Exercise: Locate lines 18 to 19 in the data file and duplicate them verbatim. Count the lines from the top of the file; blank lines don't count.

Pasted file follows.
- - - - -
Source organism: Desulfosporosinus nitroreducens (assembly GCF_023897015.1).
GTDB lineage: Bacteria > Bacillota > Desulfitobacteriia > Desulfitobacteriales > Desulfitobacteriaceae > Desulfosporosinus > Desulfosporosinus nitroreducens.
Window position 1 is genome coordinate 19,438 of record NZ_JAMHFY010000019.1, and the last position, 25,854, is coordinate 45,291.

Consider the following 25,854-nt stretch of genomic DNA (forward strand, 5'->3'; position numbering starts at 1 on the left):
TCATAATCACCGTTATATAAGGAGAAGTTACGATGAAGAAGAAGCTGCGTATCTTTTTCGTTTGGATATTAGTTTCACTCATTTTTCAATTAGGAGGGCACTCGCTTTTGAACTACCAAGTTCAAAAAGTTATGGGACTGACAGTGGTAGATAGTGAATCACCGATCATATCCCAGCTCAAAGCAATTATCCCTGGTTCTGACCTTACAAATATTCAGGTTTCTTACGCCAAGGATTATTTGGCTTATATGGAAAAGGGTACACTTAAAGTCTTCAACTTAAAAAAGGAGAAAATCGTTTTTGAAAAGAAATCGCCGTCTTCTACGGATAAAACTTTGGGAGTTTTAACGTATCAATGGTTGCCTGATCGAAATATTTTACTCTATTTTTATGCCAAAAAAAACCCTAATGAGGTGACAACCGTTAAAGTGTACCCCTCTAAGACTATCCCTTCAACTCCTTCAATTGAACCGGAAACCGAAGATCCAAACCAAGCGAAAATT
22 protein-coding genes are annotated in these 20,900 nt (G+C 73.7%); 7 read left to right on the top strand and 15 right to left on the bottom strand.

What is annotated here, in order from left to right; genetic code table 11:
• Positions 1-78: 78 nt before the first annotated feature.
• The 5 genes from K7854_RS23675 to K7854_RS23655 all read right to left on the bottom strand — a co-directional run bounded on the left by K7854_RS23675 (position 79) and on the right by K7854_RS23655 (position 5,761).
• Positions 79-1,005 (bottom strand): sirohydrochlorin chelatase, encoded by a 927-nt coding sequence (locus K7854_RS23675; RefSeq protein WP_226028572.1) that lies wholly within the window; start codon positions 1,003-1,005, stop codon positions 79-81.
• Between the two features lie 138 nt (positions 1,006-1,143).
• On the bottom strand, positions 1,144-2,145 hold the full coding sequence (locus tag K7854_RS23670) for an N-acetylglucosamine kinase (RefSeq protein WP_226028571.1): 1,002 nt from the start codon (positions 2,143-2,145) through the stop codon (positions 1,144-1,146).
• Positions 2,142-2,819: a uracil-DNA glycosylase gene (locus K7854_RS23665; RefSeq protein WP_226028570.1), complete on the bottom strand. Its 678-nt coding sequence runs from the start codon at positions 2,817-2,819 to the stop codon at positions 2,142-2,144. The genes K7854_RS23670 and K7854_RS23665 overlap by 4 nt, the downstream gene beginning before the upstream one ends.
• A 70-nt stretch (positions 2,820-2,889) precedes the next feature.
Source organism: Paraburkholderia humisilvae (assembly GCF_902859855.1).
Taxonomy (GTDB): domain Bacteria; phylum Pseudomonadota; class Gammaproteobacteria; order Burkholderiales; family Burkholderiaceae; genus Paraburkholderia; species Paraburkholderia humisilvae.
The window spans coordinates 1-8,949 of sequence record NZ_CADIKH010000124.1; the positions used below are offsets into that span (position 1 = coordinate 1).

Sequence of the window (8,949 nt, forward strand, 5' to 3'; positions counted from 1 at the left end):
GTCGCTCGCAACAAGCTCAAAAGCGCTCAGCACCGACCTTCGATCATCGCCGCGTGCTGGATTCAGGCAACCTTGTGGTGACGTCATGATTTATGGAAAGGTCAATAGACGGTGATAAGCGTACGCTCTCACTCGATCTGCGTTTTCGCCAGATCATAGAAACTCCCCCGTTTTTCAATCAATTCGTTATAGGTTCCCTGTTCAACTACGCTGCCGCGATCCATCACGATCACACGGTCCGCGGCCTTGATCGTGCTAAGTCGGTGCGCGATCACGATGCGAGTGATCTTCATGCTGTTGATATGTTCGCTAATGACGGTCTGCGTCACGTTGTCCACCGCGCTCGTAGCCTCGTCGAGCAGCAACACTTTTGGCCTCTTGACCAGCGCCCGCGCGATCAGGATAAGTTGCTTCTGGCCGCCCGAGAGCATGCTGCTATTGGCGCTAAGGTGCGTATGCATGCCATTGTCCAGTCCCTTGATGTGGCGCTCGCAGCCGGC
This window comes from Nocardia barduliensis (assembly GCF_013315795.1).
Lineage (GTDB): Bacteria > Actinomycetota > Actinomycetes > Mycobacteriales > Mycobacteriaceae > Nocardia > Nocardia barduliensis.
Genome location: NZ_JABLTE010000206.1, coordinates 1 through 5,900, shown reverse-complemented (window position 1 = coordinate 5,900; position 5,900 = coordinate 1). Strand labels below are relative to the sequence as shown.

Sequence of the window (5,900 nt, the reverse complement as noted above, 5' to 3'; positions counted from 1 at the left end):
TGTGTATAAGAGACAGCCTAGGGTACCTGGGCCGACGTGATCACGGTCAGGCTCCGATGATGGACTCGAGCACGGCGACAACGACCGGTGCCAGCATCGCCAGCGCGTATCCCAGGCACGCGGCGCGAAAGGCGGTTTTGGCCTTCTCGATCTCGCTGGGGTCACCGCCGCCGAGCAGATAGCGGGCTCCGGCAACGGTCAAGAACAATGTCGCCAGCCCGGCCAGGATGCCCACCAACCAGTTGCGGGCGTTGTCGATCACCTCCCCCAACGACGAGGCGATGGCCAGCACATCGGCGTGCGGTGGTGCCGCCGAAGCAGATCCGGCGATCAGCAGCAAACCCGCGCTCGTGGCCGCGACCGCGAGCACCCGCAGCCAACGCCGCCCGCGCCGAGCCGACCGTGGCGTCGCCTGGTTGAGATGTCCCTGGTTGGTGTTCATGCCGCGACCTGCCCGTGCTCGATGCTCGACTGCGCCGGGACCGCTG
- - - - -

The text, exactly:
Sequence of the window (8,949 nt, forward strand, 5' to 3'; positions counted from 1 at the left end):
GTCGCTCGCAACAAGCTCAAAAGCGCTCAGCACCGACCTTCGATCATCGCCGCGTGCTGGATTCAGGCAACCTTGTGGTGACGTCATGATTTATGGAAAGGTCAATAGACGGTGATAAGCGTACGCTCTCACTCGATCTGCGTTTTCGCCAGATCATAGAAACTCCCCCGTTTTTCAATCAATTCGTTATAGGTTCCCTGTTCAACTACGCTGCCGCGATCCATCACGATCACACGGTCCGCGGCCTTGATCGTGCTAAGTCGGTGCGCGATCACGATGCGAGTGATCTTCATGCTGTTGATATGTTCGCTAATGACGGTCTGCGTCACGTTGTCCACCGCGCTCGTAGCCTCGTCGAGCAGCAACACTTTTGGCCTCTTGACCAGCGCCCGCGCGATCAGGATAAGTTGCTTCTGGCCGCCCGAGAGCATGCTGCTATTGGCGCTAAGGTGCGTATGCATGCCATTGTCCAGTCCCTTGATGTGGCGCTCGCAGCCGGC